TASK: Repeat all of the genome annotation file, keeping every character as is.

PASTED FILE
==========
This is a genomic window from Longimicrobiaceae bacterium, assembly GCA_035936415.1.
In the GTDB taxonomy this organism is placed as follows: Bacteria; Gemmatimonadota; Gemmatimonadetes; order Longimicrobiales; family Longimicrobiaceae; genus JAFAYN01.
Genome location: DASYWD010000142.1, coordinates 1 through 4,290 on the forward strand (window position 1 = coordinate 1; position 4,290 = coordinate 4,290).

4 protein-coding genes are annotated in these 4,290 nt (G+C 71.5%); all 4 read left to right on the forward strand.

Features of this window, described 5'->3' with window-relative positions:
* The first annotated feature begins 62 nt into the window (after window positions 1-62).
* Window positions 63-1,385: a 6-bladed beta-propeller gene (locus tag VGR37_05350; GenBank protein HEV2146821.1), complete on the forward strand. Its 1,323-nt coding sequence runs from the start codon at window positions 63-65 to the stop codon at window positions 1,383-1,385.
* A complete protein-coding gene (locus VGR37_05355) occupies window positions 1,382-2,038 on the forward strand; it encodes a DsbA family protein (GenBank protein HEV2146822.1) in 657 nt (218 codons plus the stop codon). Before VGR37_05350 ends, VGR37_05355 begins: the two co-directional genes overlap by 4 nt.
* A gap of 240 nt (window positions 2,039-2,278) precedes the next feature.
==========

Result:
This is a genomic window from Longimicrobiaceae bacterium, assembly GCA_035936415.1.
In the GTDB taxonomy this organism is placed as follows: Bacteria; Gemmatimonadota; Gemmatimonadetes; order Longimicrobiales; family Longimicrobiaceae; genus JAFAYN01.
Genome location: DASYWD010000142.1, coordinates 1 through 4,290 on the forward strand (window position 1 = coordinate 1; position 4,290 = coordinate 4,290).

4 protein-coding genes are annotated in these 4,290 nt (G+C 71.5%); all 4 read left to right on the forward strand.

Features of this window, described 5'->3' with window-relative positions:
* The first annotated feature begins 62 nt into the window (after window positions 1-62).
* Window positions 63-1,385: a 6-bladed beta-propeller gene (locus tag VGR37_05350; GenBank protein HEV2146821.1), complete on the forward strand. Its 1,323-nt coding sequence runs from the start codon at window positions 63-65 to the stop codon at window positions 1,383-1,385.
* A complete protein-coding gene (locus VGR37_05355) occupies window positions 1,382-2,038 on the forward strand; it encodes a DsbA family protein (GenBank protein HEV2146822.1) in 657 nt (218 codons plus the stop codon). Before VGR37_05350 ends, VGR37_05355 begins: the two co-directional genes overlap by 4 nt.
* A gap of 240 nt (window positions 2,039-2,278) precedes the next feature.